Bone and Blood as Stone and Mud
(The last ever Coreline interview?)

June 2009

Born in 1983, the week when New Order's 'Blue Monday' was number one, Chris McCall aka Coreline, recently released his second album proper, the audacious "Bone and Blood as Stone and Mud". The perhaps unlikely blending of musical influences ranging from Johann Sebastian Bach and 12th Century choral music to 2 Unlimited and the Crazy Frog somehow manifests itself in a trance inspired take on the noise genre in the studio. Meanwhile, Coreline's reputation for completely bonkers but hugely entertaining performance gigs often featuring home-made cardboard robots gathers pace and brings ever more people closer to the music. His appearance at last year's Infest was a highlight of the three day festival and can't be found all over You Tube. Word of mouth suggests Coreline could be the next big thing on noise scene - if only a decent label could get their head around his unique combination of styles.

Then, suddenly, just as we were about to publish this interview McCall publicly announced that, fuelled by disillusionment, frustration that along the way has caused McCall two near mental breakdowns, he is putting the Coreline project on indefinite hold. Unexpectedly then, what we hoped would be an opportunity to share DSO's enthusiasm for all things Coreline and perhaps help bring his talents to a wider audience, now looks like it could be the last ever Coreline interview…

Coreline What was your earliest significant musical memory/moment of enlightenment?

I have an awful memory, though here's something from my early childhood: after whinging vocally enough to be bought a new toy, my father bought me a small plastic robot thing, I think it was a Transformer of some description, I took it with me to nursery school the next day and managed to leave without it. I think I buried it in a sandpit then got districted by a marble thingy, (an honest mistake I would make again). This upset me greatly, I imagined the robot would be lonely and quite disappointed that its owner neglected him so soon after he was commissioned, it still brings a little tear to my eye.

Bach's Toccata and Fugue in D Minor, which I was obsessed with for a large chunk of my formative years, not in a 'look at my Goth' way but in a 'holy crap harmony everytfsjlevzla!1111' way.

2 Unlimited - No Limits (the album). My first album, on tape, I still have it, even though I have nothing which can play it!

The Chemical Brothers - Surrender, followed (temporally speaking) in fairly short order by their back catalogue.

So when did you first entertain the idea of creating music yourself and how did that manifest itself?

Pffffff, there are a lot of inter-linking bits to that question, I suppose if I should pick one of them it was a show on Channel 4 about drugs and the rave culture in the mid nineties, I was absolutely entranced by this pulsating tribal music filtering away in the background, I wanted the commentary to stop so I could examine it closer, I think the track may have been The Private Psychedelic Reel by The Chemical Brothers, though I may just be channelling that back there. I was curious to see the equipment used to create such a sound and started a quest to learn and acquire the bits to do it. More than a decade later I still can't manage it.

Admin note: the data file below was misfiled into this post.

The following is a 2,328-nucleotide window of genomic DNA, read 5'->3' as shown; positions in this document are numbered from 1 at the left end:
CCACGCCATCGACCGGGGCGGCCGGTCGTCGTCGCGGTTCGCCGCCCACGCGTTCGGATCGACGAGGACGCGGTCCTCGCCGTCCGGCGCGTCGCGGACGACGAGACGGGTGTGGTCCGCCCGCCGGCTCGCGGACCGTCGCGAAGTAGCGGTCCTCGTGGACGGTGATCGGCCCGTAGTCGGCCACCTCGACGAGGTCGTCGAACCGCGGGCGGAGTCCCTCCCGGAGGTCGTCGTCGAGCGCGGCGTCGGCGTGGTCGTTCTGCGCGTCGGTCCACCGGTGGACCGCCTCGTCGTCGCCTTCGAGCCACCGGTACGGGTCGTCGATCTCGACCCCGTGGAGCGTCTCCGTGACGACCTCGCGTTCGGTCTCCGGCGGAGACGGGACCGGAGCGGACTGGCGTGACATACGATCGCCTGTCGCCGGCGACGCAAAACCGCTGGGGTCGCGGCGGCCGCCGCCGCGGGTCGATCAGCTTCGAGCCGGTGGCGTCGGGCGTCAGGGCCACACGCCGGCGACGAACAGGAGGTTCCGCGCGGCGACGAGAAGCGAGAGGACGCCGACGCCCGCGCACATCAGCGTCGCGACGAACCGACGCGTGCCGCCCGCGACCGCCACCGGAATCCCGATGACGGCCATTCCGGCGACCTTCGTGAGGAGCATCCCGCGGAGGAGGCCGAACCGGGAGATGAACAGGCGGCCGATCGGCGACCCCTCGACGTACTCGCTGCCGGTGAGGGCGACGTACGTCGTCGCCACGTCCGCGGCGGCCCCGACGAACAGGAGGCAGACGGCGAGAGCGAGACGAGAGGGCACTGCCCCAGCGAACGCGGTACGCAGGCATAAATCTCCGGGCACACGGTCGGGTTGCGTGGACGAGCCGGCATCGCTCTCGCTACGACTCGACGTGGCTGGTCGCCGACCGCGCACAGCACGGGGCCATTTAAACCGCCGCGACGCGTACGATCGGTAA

So, you started off solo? You never dabbled in the 'being in a band' thing?

Yep, I did want to get into the whole band thing, I still do to an extent, but my problem with that is that if your a mediocre player in a great band you end up just playing Hammond organ or string presets while everyone else noodles away, I don't play any instruments well.

Did you formally study music or recording? You made passing reference to studying - but guess that may have been self-led.

For my sins, yes, I'm formally taught. I have been at it now for nearly 20 years and I have this year completed a Masters Degree in obscure music featuring clicks and beeps which no one outside of the academic scene listens to. Technically, this means I have the right to drop 'artist' for 'composer' but I would probably explode in a gooey shower of sticky red arrogance if I did that.

What about beyond music itself, were you excited and inspired by art or other media?

Historically, I don't think so. I have been studying music for about twenty years now I think I'm well and truly blinkered! I recently have had a little bit of a literature bend. I suppose I support all art, but (probably because of my own experience) I find music much more accessible, and I think it reacts much faster, its much closer to society, recorded music has a much wider audience then the other arts, I think there is a kind of music, or at least a band or two associated with each cultural and counter cultural movement in history, from the troubadours up to The Clash. There is a vitality there which I just don't see in other art-forms.